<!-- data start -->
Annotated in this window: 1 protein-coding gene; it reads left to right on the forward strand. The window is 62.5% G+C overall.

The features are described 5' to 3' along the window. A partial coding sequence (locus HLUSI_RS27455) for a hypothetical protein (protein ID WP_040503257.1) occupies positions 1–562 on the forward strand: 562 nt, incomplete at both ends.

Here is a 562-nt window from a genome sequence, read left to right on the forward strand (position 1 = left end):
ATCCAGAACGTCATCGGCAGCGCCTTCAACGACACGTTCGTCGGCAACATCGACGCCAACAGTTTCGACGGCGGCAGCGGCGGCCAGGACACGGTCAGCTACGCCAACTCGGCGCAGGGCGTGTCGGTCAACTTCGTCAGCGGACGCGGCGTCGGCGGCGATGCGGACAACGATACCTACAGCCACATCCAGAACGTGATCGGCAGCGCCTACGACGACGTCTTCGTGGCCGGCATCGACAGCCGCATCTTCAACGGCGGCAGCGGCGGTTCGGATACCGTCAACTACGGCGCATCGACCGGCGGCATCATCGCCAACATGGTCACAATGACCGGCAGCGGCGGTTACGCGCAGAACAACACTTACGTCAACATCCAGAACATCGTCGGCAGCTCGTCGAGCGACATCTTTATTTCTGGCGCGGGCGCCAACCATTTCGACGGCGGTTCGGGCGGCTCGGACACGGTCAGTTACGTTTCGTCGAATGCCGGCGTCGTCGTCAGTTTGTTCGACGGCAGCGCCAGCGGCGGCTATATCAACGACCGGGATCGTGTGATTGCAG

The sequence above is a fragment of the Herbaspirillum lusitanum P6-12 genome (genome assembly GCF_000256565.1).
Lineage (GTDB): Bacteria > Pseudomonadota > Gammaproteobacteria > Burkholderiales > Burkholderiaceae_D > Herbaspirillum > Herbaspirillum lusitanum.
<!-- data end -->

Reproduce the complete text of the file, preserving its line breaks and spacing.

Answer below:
Annotated in this window: 1 protein-coding gene; it reads left to right on the forward strand. The window is 62.5% G+C overall.

The features are described 5' to 3' along the window. A partial coding sequence (locus HLUSI_RS27455) for a hypothetical protein (protein ID WP_040503257.1) occupies positions 1–562 on the forward strand: 562 nt, incomplete at both ends.

Here is a 562-nt window from a genome sequence, read left to right on the forward strand (position 1 = left end):
ATCCAGAACGTCATCGGCAGCGCCTTCAACGACACGTTCGTCGGCAACATCGACGCCAACAGTTTCGACGGCGGCAGCGGCGGCCAGGACACGGTCAGCTACGCCAACTCGGCGCAGGGCGTGTCGGTCAACTTCGTCAGCGGACGCGGCGTCGGCGGCGATGCGGACAACGATACCTACAGCCACATCCAGAACGTGATCGGCAGCGCCTACGACGACGTCTTCGTGGCCGGCATCGACAGCCGCATCTTCAACGGCGGCAGCGGCGGTTCGGATACCGTCAACTACGGCGCATCGACCGGCGGCATCATCGCCAACATGGTCACAATGACCGGCAGCGGCGGTTACGCGCAGAACAACACTTACGTCAACATCCAGAACATCGTCGGCAGCTCGTCGAGCGACATCTTTATTTCTGGCGCGGGCGCCAACCATTTCGACGGCGGTTCGGGCGGCTCGGACACGGTCAGTTACGTTTCGTCGAATGCCGGCGTCGTCGTCAGTTTGTTCGACGGCAGCGCCAGCGGCGGCTATATCAACGACCGGGATCGTGTGATTGCAG

The sequence above is a fragment of the Herbaspirillum lusitanum P6-12 genome (genome assembly GCF_000256565.1).
Lineage (GTDB): Bacteria > Pseudomonadota > Gammaproteobacteria > Burkholderiales > Burkholderiaceae_D > Herbaspirillum > Herbaspirillum lusitanum.